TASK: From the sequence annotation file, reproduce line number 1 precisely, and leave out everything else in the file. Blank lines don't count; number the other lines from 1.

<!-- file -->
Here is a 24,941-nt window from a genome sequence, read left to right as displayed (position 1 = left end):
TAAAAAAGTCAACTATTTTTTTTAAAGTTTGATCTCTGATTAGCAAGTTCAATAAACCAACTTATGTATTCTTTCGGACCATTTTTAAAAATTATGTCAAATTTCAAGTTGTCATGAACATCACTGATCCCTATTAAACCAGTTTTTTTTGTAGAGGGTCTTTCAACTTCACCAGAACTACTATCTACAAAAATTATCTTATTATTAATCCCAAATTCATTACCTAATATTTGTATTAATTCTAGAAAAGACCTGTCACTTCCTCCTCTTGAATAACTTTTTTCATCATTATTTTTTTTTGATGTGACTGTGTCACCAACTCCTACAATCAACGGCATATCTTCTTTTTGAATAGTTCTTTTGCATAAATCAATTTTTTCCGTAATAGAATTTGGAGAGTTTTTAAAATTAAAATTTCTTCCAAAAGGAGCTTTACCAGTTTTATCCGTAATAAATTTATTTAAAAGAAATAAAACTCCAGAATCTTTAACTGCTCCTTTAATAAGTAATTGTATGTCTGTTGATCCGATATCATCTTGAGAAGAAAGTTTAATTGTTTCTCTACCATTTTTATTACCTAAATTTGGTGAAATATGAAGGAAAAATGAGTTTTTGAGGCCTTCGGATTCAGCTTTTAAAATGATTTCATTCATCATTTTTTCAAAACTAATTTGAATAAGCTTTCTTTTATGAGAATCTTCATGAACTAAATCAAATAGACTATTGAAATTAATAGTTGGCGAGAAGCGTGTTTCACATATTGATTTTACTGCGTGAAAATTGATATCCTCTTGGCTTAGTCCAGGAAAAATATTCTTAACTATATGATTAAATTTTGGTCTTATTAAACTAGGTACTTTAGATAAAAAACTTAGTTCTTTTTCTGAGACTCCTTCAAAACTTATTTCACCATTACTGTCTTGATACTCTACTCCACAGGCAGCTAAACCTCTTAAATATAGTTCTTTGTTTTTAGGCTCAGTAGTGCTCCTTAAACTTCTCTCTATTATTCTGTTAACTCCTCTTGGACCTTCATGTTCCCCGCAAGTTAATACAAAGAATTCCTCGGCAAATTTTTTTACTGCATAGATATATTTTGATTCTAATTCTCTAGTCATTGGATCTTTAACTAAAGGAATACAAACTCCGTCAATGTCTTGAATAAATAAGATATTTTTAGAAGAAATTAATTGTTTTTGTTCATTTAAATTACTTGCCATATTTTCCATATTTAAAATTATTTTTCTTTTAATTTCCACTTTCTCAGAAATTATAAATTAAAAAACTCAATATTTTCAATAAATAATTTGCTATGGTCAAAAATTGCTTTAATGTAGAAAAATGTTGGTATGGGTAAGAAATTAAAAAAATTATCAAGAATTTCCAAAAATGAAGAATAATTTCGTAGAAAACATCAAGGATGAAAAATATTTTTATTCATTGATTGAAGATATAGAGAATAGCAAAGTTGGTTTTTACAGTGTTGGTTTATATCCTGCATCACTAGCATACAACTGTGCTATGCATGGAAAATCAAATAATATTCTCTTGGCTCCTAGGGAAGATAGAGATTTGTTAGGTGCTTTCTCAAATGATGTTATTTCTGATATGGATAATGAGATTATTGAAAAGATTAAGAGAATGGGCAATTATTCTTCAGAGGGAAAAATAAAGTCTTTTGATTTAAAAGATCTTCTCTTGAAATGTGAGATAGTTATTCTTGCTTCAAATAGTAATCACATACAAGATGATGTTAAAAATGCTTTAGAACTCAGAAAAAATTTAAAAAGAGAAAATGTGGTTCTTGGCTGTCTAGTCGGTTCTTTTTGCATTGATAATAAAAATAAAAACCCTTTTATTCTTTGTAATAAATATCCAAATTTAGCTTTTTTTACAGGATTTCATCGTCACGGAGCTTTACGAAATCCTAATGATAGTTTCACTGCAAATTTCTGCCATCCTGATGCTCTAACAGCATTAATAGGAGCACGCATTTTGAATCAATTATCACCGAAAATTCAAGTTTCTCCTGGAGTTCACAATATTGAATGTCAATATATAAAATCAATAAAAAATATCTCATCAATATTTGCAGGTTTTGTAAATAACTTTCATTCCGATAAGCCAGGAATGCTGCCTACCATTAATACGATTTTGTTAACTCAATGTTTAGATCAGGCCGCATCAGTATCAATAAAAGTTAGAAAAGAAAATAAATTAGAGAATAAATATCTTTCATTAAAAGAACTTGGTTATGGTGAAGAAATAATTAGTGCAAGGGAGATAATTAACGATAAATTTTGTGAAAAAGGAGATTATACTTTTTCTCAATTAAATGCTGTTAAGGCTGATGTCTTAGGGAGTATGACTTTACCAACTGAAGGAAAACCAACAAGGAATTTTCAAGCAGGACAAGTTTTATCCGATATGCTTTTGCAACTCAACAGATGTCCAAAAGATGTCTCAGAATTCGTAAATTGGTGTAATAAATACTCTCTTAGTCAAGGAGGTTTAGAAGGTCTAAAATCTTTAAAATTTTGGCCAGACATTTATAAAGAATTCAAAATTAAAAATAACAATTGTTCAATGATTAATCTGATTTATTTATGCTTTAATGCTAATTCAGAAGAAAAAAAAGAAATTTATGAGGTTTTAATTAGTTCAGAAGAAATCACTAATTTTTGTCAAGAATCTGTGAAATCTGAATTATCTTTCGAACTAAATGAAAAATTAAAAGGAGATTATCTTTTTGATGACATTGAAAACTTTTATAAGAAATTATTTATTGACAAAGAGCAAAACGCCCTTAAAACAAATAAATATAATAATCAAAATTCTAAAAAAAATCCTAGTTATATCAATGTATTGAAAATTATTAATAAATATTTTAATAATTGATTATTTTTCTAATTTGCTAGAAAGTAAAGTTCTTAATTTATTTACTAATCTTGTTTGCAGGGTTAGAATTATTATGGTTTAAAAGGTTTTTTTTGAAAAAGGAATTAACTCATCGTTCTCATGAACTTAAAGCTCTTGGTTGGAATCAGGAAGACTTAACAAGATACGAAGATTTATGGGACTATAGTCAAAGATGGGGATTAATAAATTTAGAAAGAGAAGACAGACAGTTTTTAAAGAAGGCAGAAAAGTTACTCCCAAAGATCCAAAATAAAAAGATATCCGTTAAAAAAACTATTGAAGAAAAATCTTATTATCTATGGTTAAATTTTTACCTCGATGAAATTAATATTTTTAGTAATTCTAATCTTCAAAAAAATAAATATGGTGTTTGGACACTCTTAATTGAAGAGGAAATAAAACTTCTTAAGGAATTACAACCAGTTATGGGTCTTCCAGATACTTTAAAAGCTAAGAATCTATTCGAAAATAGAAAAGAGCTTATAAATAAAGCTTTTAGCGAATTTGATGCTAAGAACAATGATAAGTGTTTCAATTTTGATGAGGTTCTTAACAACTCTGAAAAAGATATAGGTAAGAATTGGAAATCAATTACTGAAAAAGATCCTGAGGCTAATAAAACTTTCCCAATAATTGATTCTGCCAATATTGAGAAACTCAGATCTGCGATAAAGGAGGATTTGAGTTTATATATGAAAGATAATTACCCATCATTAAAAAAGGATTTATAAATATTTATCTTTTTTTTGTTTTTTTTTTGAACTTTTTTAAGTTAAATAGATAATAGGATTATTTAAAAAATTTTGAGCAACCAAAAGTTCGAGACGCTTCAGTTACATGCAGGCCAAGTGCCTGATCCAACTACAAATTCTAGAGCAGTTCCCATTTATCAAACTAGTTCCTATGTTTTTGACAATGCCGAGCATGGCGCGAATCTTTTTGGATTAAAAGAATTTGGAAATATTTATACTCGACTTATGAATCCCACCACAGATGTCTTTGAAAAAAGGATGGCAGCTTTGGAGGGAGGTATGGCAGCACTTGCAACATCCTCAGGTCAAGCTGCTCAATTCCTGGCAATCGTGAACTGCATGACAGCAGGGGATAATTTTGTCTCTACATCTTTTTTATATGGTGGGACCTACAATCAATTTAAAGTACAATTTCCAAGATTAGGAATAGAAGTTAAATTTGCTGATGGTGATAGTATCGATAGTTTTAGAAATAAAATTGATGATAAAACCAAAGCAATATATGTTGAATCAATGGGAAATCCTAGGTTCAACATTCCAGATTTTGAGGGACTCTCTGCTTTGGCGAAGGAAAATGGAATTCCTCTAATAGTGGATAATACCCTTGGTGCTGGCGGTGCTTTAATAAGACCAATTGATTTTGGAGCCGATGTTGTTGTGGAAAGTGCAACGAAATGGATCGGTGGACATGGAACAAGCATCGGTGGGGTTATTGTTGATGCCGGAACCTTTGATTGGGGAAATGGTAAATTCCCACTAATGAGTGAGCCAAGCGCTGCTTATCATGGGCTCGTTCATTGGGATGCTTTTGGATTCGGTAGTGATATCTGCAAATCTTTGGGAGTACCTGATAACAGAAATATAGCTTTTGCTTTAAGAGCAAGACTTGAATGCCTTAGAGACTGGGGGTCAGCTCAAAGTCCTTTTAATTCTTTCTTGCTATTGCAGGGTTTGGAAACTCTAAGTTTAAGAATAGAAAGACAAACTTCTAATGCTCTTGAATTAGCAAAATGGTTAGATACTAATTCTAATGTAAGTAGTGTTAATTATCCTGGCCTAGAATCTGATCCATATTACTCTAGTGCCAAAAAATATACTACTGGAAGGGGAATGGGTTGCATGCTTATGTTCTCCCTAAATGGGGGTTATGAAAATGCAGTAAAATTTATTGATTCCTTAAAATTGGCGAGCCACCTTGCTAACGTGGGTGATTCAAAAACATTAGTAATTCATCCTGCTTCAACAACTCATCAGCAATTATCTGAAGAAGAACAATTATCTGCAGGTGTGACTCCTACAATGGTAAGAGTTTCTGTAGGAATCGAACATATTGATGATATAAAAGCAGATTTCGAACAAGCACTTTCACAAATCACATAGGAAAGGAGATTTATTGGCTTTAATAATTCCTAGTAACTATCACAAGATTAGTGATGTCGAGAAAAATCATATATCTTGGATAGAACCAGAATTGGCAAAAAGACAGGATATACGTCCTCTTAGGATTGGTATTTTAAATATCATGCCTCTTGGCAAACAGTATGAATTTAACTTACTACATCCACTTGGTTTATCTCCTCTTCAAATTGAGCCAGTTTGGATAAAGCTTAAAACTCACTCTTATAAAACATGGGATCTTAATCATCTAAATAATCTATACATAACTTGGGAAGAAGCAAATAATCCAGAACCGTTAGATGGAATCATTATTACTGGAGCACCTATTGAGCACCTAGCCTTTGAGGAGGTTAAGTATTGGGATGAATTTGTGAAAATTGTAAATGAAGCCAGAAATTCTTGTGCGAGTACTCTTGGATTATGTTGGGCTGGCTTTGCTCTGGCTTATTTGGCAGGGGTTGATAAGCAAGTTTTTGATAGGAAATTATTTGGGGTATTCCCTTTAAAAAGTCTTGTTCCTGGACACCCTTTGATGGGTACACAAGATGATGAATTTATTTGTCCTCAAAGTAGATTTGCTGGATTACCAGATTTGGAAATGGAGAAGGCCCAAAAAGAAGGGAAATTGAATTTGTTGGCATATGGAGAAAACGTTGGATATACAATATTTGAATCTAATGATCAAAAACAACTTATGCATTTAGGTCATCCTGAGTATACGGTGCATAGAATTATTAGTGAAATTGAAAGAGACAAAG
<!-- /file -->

Here is a 24,941-nt window from a genome sequence, read left to right as displayed (position 1 = left end):